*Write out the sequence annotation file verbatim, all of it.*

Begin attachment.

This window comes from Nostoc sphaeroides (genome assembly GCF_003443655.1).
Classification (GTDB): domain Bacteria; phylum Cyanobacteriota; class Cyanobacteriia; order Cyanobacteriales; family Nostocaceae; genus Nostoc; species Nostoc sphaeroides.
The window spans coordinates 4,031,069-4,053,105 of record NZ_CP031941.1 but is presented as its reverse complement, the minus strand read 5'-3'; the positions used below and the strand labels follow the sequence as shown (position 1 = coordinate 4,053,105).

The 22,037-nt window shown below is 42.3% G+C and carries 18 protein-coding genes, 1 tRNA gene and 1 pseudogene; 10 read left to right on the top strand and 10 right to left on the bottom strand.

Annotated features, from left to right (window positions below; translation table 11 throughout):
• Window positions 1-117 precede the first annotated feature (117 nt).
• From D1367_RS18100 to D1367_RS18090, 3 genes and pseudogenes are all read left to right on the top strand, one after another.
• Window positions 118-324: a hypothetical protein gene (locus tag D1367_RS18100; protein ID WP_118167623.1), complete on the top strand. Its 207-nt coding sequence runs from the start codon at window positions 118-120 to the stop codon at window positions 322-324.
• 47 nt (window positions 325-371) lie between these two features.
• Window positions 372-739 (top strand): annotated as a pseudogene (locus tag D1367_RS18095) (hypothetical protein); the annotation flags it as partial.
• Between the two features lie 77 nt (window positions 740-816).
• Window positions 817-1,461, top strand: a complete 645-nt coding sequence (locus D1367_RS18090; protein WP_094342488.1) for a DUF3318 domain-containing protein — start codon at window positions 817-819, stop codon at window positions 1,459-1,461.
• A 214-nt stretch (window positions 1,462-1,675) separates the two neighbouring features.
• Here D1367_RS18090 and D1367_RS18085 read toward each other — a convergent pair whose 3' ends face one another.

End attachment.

This window comes from Nostoc sphaeroides (genome assembly GCF_003443655.1).
Classification (GTDB): domain Bacteria; phylum Cyanobacteriota; class Cyanobacteriia; order Cyanobacteriales; family Nostocaceae; genus Nostoc; species Nostoc sphaeroides.
The window spans coordinates 4,031,069-4,053,105 of record NZ_CP031941.1 but is presented as its reverse complement, the minus strand read 5'-3'; the positions used below and the strand labels follow the sequence as shown (position 1 = coordinate 4,053,105).

The 22,037-nt window shown below is 42.3% G+C and carries 18 protein-coding genes, 1 tRNA gene and 1 pseudogene; 10 read left to right on the top strand and 10 right to left on the bottom strand.

Annotated features, from left to right (window positions below; translation table 11 throughout):
• Window positions 1-117 precede the first annotated feature (117 nt).
• From D1367_RS18100 to D1367_RS18090, 3 genes and pseudogenes are all read left to right on the top strand, one after another.
• Window positions 118-324: a hypothetical protein gene (locus tag D1367_RS18100; protein ID WP_118167623.1), complete on the top strand. Its 207-nt coding sequence runs from the start codon at window positions 118-120 to the stop codon at window positions 322-324.
• 47 nt (window positions 325-371) lie between these two features.
• Window positions 372-739 (top strand): annotated as a pseudogene (locus tag D1367_RS18095) (hypothetical protein); the annotation flags it as partial.
• Between the two features lie 77 nt (window positions 740-816).
• Window positions 817-1,461, top strand: a complete 645-nt coding sequence (locus D1367_RS18090; protein WP_094342488.1) for a DUF3318 domain-containing protein — start codon at window positions 817-819, stop codon at window positions 1,459-1,461.
• A 214-nt stretch (window positions 1,462-1,675) separates the two neighbouring features.
• Here D1367_RS18090 and D1367_RS18085 read toward each other — a convergent pair whose 3' ends face one another.